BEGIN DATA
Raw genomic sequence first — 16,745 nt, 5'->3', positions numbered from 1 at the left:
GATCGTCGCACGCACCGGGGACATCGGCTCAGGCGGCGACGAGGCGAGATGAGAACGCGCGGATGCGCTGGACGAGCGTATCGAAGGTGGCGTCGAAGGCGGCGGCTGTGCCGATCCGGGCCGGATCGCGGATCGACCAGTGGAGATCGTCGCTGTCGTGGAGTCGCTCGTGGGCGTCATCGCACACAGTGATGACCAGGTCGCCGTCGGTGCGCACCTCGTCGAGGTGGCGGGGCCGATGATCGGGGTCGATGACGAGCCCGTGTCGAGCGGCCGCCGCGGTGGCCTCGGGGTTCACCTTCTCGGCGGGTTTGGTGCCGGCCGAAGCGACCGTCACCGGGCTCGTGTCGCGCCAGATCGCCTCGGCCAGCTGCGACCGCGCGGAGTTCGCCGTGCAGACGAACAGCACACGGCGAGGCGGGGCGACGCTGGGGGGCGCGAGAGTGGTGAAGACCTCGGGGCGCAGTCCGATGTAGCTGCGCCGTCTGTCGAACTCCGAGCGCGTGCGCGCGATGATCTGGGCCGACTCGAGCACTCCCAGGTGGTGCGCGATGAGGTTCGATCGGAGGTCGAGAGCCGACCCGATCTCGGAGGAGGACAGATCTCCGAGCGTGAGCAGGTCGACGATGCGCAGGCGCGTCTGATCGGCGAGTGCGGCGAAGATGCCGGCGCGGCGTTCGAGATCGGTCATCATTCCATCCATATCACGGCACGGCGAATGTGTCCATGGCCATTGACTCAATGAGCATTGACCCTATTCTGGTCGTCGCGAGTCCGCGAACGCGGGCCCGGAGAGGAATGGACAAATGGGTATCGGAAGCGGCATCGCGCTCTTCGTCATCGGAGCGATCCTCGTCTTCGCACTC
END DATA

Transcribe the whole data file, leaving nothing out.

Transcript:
Raw genomic sequence first — 16,745 nt, 5'->3', positions numbered from 1 at the left:
GATCGTCGCACGCACCGGGGACATCGGCTCAGGCGGCGACGAGGCGAGATGAGAACGCGCGGATGCGCTGGACGAGCGTATCGAAGGTGGCGTCGAAGGCGGCGGCTGTGCCGATCCGGGCCGGATCGCGGATCGACCAGTGGAGATCGTCGCTGTCGTGGAGTCGCTCGTGGGCGTCATCGCACACAGTGATGACCAGGTCGCCGTCGGTGCGCACCTCGTCGAGGTGGCGGGGCCGATGATCGGGGTCGATGACGAGCCCGTGTCGAGCGGCCGCCGCGGTGGCCTCGGGGTTCACCTTCTCGGCGGGTTTGGTGCCGGCCGAAGCGACCGTCACCGGGCTCGTGTCGCGCCAGATCGCCTCGGCCAGCTGCGACCGCGCGGAGTTCGCCGTGCAGACGAACAGCACACGGCGAGGCGGGGCGACGCTGGGGGGCGCGAGAGTGGTGAAGACCTCGGGGCGCAGTCCGATGTAGCTGCGCCGTCTGTCGAACTCCGAGCGCGTGCGCGCGATGATCTGGGCCGACTCGAGCACTCCCAGGTGGTGCGCGATGAGGTTCGATCGGAGGTCGAGAGCCGACCCGATCTCGGAGGAGGACAGATCTCCGAGCGTGAGCAGGTCGACGATGCGCAGGCGCGTCTGATCGGCGAGTGCGGCGAAGATGCCGGCGCGGCGTTCGAGATCGGTCATCATTCCATCCATATCACGGCACGGCGAATGTGTCCATGGCCATTGACTCAATGAGCATTGACCCTATTCTGGTCGTCGCGAGTCCGCGAACGCGGGCCCGGAGAGGAATGGACAAATGGGTATCGGAAGCGGCATCGCGCTCTTCGTCATCGGAGCGATCCTCGTCTTCGCACTC